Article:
How come people are obsessed with stories about police work and law enforcement? Isn’t the crime rate actually falling?

I believe that the main reason that people are obsessed with stories about police work and law enforcement is because they trust in the fact that the media acts as the 4th estate, playing the role of watchdog over government, police, and judicial matters.  They want to have faith that the press are doing their job and protecting everyday citizens from injustice, police brutality, and high crime rates.  Since the 1970’s following the Watergate scandal, the public eye has looked towards journalism entirely differently.  While sensationalist journalism still remains omnipresent in our materialistic and fleeting society, a lot more respect has been given to investigative journalists and their role as protectors of public justice and civil rights and liberties.  As Time Magazine reports, crime rate has indeed been falling since in the last 40 years:  “Then, a breakthrough. Crime rates started falling. Apart from a few bumps and plateaus, they continued to drop through boom times and recessions, through peace and war, under Democrats and Republicans. Last year’s murder rate may be the lowest since the mid-1960s, according to preliminary statistics released by the Department of Justice” (  Time‘s article continues on to explain that the reasoning for such a dramatic drop in crime statistics has to do with a mix of factors.  Namely, the increasing number of cops on the street combined with the highest ever number of Americans in state and federal prisons are believed to be among the main causes for such an unexpected drop.  However, despite the falling crime rates since the 1970’s and 80’s, obsession with stories surrounding police work and law enforcement continues to pervade our society, which I believe has a lot to do with the often unavoidable mass media entertainment revolving around police stories, court hearings, criminal sentencing, etc.  Shows like Cops, Law and Order, Criminal Justice, and even The Wire allow the viewer to engage in these often fictional investigations, trials, and punishments.  By making such highly debatable and contentious issues the subject of television programming readily available for masses of Americans to consume, it is almost inevitable that the inquisitive and suspicious minds of our society will be drawn to such drama.

An example of the falling crime rates since the 1970s, according to the Gallup census survey.

Another example of a popular crime-based television program, enabling viewers to personally engage in the outcome of investigations.

A prime example of the manner in which television programs revolving around crime actually seek to actively involve their audiences in the pursuits on the screen. A COPS I-phone app? The obsession continues...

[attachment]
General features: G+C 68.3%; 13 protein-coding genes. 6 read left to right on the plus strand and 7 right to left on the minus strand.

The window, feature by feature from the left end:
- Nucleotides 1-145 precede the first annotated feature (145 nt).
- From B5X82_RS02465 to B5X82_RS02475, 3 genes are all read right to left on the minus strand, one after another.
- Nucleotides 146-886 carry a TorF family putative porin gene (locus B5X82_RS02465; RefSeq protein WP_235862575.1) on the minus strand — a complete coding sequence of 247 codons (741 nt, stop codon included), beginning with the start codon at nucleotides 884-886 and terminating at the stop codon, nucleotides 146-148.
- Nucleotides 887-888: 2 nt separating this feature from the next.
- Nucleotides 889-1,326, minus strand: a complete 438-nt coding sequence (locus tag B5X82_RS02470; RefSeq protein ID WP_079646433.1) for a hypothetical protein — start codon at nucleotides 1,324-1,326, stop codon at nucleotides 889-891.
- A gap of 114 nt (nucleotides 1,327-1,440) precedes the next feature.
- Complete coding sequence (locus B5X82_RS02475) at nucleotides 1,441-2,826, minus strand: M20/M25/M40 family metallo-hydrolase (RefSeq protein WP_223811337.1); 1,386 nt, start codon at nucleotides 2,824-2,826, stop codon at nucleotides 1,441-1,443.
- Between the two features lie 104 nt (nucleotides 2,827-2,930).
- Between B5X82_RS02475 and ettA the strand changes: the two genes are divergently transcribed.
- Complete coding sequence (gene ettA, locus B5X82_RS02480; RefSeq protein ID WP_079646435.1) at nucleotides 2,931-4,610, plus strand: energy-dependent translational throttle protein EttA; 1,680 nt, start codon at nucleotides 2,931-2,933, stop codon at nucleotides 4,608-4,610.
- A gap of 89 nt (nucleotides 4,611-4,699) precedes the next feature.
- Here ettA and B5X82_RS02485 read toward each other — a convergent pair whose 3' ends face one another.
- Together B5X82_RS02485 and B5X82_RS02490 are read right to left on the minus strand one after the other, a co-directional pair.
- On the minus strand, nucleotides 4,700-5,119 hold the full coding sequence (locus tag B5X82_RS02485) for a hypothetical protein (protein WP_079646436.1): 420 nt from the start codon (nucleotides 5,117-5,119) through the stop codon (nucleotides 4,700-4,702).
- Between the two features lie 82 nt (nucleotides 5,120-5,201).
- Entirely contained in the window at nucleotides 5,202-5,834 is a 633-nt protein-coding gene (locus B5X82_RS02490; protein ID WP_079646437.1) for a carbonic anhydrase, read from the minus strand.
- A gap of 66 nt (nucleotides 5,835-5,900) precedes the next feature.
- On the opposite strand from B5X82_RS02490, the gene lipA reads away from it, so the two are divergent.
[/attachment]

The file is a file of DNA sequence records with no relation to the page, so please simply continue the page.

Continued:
Aside from simply being pulled in to the crime-related drama that unfolds on television and big screens around the country, viewers and average citizens often feel that they have a sense of agency in the matters.  Just like a baseball game or boxing match, I feel that the audiences and readership of crime television programs and daily newspapers have a tendency to form their opinion regarding which side they support in a story, and stick to it heavily.  As Christopher P. Wilson explains in Cop Knowledge, the rise of television dramas depicting the world of crime and police work has believed to have created a sort of “community watch” over viewers’ local environments: “The public image of the police, meanwhile, seemed on the rise: in television melodramas like NYPD Blue, Homicide, or Law and Order; in live-action shows known as “cop TV”; and finally in the heralding of what has become known as the philosophy of “community policing,” claimed to be responsible for reducing urban crime rates in the late 1990s” (Wilson, 3).  Whether this community policing has actually factored into the decline of crime rates throughout the last few decades is hard to exactly isolate, but experts such as Christopher Wilson believe strongly in the idea that the news media has become an enormously powerful watchdog over police activity in general: “In one influential study of recent crime reporting, the news media are described as ‘as much an agency of policing as the law-enforcement agencies whose activities and classifications are reported upon.’ ‘Crime reporter,’ it is sometimes said, is a misnomer; it should be ‘police reporter'” (Wilson, 5). Thus, through an amalgamation of pervasive television crime dramas and heavily read and highly popular print media stories on violence and death, the American public has indeed become obsessed with the practice of police work, and the nature in which it significantly effects the streets that surround their homes and places of work.  However, even though crime rates have been falling in the last 40 years, we often only see reports of murders and scandals, which I believe has a lot to do with the rising interest in such mediated angles of drama and violence.  For instance, we don’t see a lot of reports on the cases that are solved in Oakland, or the way in which certain officers may handle situations bravely or in a noble manner.  Instead, we are saturated with tragic stories like the Oscar Grant shooting, or violence outbreaks at protests, etc.  The press understands that controversial issues sell papers and online ads, thus rendering these kinds of stories much more significant in terms of their inevitable capitalistic motives.  If a reporter had the option to write on a story about a police officer saving an old lady from a car wreck as opposed to a similar story in which an elderly person was shot by an Oakland gang member, they would almost undoubtedly choose the latter.  At the end of the day, drama sells, and in our 21st century culture and society in which violence, crime, and drama defines a majority of our visual media, it is only logical that the press and television networks would focus on those kinds of stories,  which can understandably cause a surge in public interest and obsession over similar issues.